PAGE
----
January 9, 2012

Whaling Disaster of 1871

written by Rosa Morgan

My name is Frances Pickwick of New Bedford, Massachusetts, and like my father and his before him, whaling is in my blood. I teethed on sailor's knots, and rounded the Horn before I was knee-high, but I promised my mother, I'd not sail to Arctic waters, until I had enough hair to shave.

It was June of 1871 when,
I, at seventeen, set sail for the Bering Strait. When I stood on the Bark Massachusetts' deck, and said fare-the-well shoreward, I confess, my heart's desire was conflicted, for a sweet lass had given me my first kiss, and I longed for another.

There was an unending demand for the whales I hunted; their oil illuminated lamps and lubricated machinery, their flesh was sold as meat, and their baleen made everything from corset stays to buggy whips, but it was the magnificent beasts themselves, that captured my imagination.

Bowhead whale were the prey on this particular voyage, and though some reached a span of seventy feet, and their lower jaw could break through a formidable depth of ice, they were in truth, gentle giants. I recall the first time my captain, West Mitchell, sent me out in a shallop to harpoon them. I espied a small herd of these dark-skinnned creatures: several male playfully jostling with two females. They were at their leisure; I imagine singing one of their haunting songs to one another, until they noticed our undue attentions. It was then they dove down and hid beneath the great sheets of ice a good forty minutes. When they finally breached the surface, there was violent tale slapping, and much excitement as we harpooned and lanced them to death.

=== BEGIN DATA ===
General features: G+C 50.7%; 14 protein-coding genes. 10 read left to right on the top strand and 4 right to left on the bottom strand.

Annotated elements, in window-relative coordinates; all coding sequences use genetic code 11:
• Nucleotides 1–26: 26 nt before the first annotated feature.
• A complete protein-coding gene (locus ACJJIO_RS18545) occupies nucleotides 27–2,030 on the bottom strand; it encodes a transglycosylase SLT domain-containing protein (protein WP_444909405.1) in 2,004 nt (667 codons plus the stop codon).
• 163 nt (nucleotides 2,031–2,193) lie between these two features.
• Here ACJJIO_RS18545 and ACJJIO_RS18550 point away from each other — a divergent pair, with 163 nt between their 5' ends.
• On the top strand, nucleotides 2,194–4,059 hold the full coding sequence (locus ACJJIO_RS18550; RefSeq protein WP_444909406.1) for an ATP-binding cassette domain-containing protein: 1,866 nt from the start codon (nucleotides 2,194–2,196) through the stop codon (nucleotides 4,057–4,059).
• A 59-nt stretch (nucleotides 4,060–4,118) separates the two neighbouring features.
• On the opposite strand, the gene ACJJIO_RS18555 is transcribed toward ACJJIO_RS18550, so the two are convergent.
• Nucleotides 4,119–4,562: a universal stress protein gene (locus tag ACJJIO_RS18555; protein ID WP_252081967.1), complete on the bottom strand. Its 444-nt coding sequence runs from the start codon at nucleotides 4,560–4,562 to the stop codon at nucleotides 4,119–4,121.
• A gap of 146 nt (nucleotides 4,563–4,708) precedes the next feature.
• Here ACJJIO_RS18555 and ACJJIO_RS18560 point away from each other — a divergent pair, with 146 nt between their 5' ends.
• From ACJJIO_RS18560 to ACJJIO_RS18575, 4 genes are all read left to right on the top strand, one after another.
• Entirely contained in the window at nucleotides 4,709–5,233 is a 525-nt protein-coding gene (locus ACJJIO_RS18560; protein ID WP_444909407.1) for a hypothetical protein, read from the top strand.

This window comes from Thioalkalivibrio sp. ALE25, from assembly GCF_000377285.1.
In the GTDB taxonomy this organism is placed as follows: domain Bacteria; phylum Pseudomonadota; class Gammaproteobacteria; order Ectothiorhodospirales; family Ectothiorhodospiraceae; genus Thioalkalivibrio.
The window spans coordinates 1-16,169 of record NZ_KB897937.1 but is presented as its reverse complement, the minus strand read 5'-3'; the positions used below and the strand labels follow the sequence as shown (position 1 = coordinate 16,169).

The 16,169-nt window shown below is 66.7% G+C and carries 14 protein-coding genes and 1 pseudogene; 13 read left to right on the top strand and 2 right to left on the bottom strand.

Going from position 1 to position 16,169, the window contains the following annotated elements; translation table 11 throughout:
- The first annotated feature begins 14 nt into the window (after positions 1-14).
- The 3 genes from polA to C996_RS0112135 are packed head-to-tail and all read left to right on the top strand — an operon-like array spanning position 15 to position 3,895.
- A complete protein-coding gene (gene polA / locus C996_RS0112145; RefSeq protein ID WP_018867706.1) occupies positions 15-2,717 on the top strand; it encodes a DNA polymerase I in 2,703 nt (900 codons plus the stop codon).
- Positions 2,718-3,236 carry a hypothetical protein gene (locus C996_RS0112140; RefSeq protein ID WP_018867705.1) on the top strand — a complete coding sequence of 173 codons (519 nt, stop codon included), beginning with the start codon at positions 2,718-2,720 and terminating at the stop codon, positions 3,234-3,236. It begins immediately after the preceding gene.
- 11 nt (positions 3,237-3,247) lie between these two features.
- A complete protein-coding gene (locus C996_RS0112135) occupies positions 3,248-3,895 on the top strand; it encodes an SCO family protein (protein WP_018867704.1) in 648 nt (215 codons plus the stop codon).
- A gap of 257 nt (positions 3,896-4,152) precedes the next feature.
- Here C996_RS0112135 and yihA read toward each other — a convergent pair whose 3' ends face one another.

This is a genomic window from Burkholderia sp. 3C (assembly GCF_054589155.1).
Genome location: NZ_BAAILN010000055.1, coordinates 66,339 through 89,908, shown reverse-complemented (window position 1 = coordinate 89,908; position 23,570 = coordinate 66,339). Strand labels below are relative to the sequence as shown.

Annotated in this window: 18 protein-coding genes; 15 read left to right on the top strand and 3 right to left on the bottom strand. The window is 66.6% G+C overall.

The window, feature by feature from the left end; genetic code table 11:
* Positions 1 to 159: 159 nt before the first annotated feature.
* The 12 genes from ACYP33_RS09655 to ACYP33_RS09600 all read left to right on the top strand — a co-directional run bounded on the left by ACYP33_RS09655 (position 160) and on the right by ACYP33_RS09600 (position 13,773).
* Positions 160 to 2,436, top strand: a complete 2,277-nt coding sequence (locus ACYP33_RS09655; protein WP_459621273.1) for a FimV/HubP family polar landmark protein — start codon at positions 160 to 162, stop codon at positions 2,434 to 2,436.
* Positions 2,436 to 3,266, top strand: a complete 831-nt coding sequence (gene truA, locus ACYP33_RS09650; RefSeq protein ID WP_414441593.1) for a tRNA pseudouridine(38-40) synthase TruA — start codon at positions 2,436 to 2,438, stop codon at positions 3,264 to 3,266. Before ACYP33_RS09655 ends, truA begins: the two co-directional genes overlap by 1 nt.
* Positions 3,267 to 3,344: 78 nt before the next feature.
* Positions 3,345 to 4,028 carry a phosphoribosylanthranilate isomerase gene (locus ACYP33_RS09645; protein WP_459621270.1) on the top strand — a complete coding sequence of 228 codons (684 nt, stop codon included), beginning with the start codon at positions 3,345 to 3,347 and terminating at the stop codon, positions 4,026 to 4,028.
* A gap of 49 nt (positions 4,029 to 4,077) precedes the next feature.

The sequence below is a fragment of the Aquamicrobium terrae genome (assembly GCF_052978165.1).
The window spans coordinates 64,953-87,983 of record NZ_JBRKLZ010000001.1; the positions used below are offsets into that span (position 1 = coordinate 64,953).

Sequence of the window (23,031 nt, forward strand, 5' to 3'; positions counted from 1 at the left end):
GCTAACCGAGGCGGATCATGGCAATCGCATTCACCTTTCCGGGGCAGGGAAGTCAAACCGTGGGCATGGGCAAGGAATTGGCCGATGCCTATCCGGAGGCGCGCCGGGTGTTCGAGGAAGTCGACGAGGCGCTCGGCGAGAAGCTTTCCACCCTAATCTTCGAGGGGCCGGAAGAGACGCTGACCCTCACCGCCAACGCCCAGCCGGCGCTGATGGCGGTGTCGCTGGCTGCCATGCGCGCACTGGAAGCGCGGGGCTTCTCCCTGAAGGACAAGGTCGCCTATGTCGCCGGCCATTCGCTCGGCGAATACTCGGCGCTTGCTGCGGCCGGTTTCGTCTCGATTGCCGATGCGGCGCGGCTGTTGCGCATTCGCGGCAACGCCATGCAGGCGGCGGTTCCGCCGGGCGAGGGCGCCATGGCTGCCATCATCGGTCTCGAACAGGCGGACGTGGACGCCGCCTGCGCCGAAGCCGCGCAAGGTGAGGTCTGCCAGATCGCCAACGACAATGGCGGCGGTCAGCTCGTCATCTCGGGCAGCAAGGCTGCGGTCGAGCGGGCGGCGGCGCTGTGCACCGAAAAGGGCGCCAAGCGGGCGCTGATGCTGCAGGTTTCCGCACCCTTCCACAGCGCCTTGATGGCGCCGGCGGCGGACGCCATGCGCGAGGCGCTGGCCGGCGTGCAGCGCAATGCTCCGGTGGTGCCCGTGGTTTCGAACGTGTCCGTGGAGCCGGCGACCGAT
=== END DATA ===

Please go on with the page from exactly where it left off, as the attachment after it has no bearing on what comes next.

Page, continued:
By August we'd passed as far as Point Belcher, and with forty ships gathered in the area, there was a multitude of hands put to work. Like a well-oiled machine, we slayed the beasts, tethered them to the ship's stern, cut up and boiled their blubber, and then stored it in casks for the voyage home.

So great was the quantity of our prey and so successful our efforts, that the early winter winds took us completely by surprise. Hopelessly trapped, I witnessed placidly drifting ice plates turn to arctic monsters who hungrily ate our hulls with their jagged edged teeth. Only seven vessels escaped in tact, leaving a thousand or more of us sailors adrift in small whalers and crossing seventy miles of open sea. Though the loss financially was enough to sink many a whaling company, blessedly, not a soul was lost, and when I tell this tale to my grandchildren sitting on my knee, I cannot help but laugh that those beautiful whales had surely beat us that day.
(The bowhead's population was severely reduced by whaling, but has significantly rebounded by a 1966 moratorium. The population is estimated to be over 24,900 worldwide, down from an estimated 50,000 before whaling.)

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